|Jerry Adler Harris Doran. Photo: Anne Hudson|
A Laugh-Out-Loud Look at Living in Connecticut
By Lauren Yarger
Bristol native son Mike Reiss, who has enjoyed success as a comedy writer for “The Simpsons” among other shows, turns his attention to the root of his humor, his home state in the riotously funny I’m Connecticut getting a slick production at Ivoryton Playhouse.
The show had its world premiere last season at UConn’s CT Repertory Theatre Company and two of the original cast members, Harris Doran and Broadway veteran Jerry Adler, reprise their roles for the Ivoryton run.
Doran is Marc, a geeky native of Connecticut where he grew up one of the few Jews in Simsbury, where his teacher called upon him every year to share the Hanukah story during the Christmas celebrations….. Now a transplant in Manhattan, he works in brain research at Middlesex Hospital with pal Kyle (a funny Gino Costabile), motivated by a desire to help his Grandpa (Adler) who is suffering from Alzheimer’s.
Marc is insecure about a lot of things, especially girls. This, Kyle assures, him, is because he comes from boring Connecticut, home of steady habits and towns that have names that sound like stodgy English butlers.. Nutmeg-ers aren’t as brash as New Yorkers like the manager (Bill Mootos) of a speed-dating service Marc tries or as interesting as Massachusetts natives like Kyle, who call their milkshakes “frappes.”
“It’s like crap with a ‘fa’,” Kyle quips.
We don’t even grow nutmeg here in the Nutmeg state, or grapes, like you might think given the leaves on our state seal, so what chance does Marc really have?
The girls he meets at the dating service (Dené Hill, Elizabeth Talbot and others) aren’t good matches, but the receptionist, Diane (Gwen Hollander), a beauty from Georgia, attracts his attention. He invites her back to the apartment he shares with his grandfather (designed by Daniel Nischan). When Marc believes that telling some lies will improve his chances at winning Diane’s heart, he begins to spin a web of deception that soon ensnares him in a hilarious, sticky mess that threatens their relationship (and uproariously ends with a Broadway production number….).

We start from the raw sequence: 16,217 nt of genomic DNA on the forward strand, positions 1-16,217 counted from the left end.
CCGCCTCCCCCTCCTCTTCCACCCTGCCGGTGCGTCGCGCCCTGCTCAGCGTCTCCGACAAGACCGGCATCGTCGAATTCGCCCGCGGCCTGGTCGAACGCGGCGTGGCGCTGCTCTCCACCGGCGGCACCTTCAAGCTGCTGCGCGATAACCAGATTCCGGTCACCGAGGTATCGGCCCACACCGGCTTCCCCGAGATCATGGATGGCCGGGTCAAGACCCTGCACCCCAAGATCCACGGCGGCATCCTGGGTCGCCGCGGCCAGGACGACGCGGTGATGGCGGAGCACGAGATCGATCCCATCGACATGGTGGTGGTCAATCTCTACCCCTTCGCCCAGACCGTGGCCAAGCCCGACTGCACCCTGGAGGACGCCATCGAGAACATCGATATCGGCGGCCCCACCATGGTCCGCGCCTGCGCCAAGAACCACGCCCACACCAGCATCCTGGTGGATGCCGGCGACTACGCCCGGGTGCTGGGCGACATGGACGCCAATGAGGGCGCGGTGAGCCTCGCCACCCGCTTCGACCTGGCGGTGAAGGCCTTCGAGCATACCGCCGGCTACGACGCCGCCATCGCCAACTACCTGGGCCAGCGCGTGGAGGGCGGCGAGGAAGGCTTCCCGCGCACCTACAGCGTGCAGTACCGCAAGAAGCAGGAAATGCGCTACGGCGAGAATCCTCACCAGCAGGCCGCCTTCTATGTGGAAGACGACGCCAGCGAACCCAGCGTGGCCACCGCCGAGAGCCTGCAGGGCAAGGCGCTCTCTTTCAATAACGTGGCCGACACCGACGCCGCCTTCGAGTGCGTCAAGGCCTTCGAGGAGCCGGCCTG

Meanwhile, Grandpa and Diane’s visiting mom, Polly (Rebecca Hoodwin), hit it off making the situation even more tenuous. Marc seeks advice from Kyle, but he’s not much help. He’s a master of deception himself, telling coworkers it is his birthday any time he has a craving for cake. He also points out Marc’s shortcomings in a guffaw-inducing scene where various states in the union show off their manly sizes and shapes to prove that a state that claims the boring distinction of being “The Insurance Capital of the World” definitely is lacking….
Director Jacqueline Hubbard ably helms the talented ensemble cast, enhancing the set design with projections designed by Allison McGrath and Greg Purnell and solidifying the relationship between Marc and the audience by bringing Doran out into the house to offer fruit cake, of all things.
Doran once again achieves a balance between sarcasm and naiveté to create a totally likable character who has many audience members thinking, “I’m Marc” just as much as he thinks, “I’m Connecticut.” Costabile is a perfect foil for Doran and Adler and Hoodwin have terrific onstage chemistry that translates into an immediate natural camaraderie for Grandpa and Polly and Grandpa and his late wife Judith, also portrayed by Hoodwin.
Ivoryton doesn’t escape Reiss’ barbs at a state that is somewhat lacking, either. “Where’s all the ivory?” the audience is asked. Reis himself was on hand for talkbacks with the audience after recent performances. A producer and writer with “The Simpsons” from its beginning, he received a Peabody Award in 2006 and a Lifetime Achievement Award from the Animation Writers Caucus. He also co-wrote “The Simpsons Movie,” “The Lorax,” “Horton Hears A Who!” and “Ice Age, Dawn of the Dinosaurs.”
His recent films include “In Her Shoes.” “Prime,” “Find Me Guilty” and the soon-to-be-released “Last Angry Man in Brooklyn” with Robin Williams. On TV, he was the Fire Chief on “Rescue Me” with Denis Leary and is presently Howard Lyman on “The Good Wife.”
The native son has made us proud!
I'm Connecticut runs through June 23 at Ivoryton Playhouse, 103 Main St., Ivoryton. Performances are Wednesday and Sunday matinees at 2 pm. Evening performances are Wednesday and Thursday at 7:30, Friday and Saturday at 8. Tickets: $40 for adults, $35 for seniors, $20 for students and $15 for children. (860) 767-7318; www.ivorytonplayhouse.org.